Mortgage lenders have tightened their criteria for mortgage applicants ahead of changes to the governments furlough scheme.
The tightening was predicted by brokers and is being made in line with upcoming changes in the furlough scheme that comes to an end in October.
The current government guidance surrounding the end of the scheme states that employers must decide whether to bring employees back full time, on reduced hours or terminate their contract entirely. For mortgage lenders, it’s this element of unknown that is prompting the new changes.
Various lenders have already made changes to their criteria for borrowers with Accord Mortgages no longer accepting mortgage applications from anyone still on the furlough scheme as of September 1st.
Similarly Clydesdale Bank revealed last month that temporary changes to its lending policy would mean that the income of a customer currently on furlough would not be used in an affordability checker.
Banking giant TSB has made similar changes, announcing that for any applicant currently making use of the coronavirus job retention scheme, their income would not be used as part of the affordability checks.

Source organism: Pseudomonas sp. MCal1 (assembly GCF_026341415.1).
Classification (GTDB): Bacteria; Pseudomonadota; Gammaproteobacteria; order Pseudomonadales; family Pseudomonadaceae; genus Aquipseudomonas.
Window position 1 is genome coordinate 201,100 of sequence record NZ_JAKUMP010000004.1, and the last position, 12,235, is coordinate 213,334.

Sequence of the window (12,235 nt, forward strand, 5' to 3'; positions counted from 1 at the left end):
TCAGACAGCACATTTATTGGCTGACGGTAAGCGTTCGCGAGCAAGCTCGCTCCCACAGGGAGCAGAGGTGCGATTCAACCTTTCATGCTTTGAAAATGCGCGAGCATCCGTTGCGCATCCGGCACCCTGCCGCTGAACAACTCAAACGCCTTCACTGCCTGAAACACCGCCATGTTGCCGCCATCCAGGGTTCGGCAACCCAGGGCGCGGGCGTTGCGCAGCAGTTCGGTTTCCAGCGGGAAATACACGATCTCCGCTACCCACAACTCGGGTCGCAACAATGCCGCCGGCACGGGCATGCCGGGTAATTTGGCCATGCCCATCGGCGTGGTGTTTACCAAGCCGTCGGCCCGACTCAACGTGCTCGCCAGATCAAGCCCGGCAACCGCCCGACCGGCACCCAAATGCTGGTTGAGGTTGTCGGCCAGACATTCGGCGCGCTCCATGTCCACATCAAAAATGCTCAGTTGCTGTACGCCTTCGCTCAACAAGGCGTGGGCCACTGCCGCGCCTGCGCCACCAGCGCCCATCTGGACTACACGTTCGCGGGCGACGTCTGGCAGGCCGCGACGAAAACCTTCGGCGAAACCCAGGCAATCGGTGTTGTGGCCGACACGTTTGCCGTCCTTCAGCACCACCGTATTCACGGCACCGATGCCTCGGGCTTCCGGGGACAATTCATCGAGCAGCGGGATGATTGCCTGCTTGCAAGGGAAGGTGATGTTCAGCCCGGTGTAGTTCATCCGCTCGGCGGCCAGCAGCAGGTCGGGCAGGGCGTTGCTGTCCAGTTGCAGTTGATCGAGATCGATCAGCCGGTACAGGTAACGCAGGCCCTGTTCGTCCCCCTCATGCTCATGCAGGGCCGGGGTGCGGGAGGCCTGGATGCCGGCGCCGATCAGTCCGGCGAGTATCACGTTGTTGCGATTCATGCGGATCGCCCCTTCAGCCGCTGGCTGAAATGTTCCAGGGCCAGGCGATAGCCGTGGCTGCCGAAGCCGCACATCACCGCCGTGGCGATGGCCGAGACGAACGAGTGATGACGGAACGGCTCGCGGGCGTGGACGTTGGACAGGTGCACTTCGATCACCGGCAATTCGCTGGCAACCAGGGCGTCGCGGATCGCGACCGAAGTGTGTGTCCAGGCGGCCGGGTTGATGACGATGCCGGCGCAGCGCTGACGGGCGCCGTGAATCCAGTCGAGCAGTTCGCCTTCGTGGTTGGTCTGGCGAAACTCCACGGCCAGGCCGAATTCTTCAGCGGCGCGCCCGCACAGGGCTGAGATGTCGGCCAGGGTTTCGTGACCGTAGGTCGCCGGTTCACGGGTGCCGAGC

Meanwhile if a mortgage applicant has returned to work on reduced hours whilst receiving furloughed income, TSB would only be using the income from the reduced hours to check affordability.
Mortgage Consultant at Private Finance, Chris Sykes, described the decision as a ‘blow’ to anyone still on the furlough scheme hoping to apply for a mortgage.
“Unfortunately there are very limited options available for borrowers on furlough and so those looking to purchase or remortgage will have to hold tight until they are back in full time employment”, he said.
Eve Morgan, Owner and Consultant at Morgan Harrison Mortgage Solutions said that as the furlough scheme comes to an end, it is only ‘natural’ for lenders to be cautious about who they lend to.
“Hopefully the clients in question will only have to put their plans on hold for a short period until they have more certainty in their employment and it will prevent buyers potentially moving forward with a transaction that could quickly become unaffordable.
“Where it’s a joint application and affordable on one salary they are still able to move forward in most cases so it will only be those who are reliant on both incomes to support the mortgage that will be affected”, she said.
The government’s job retention scheme is set to come to an end in October and brokers have predicted massive changes to the mortgage industry in the run up.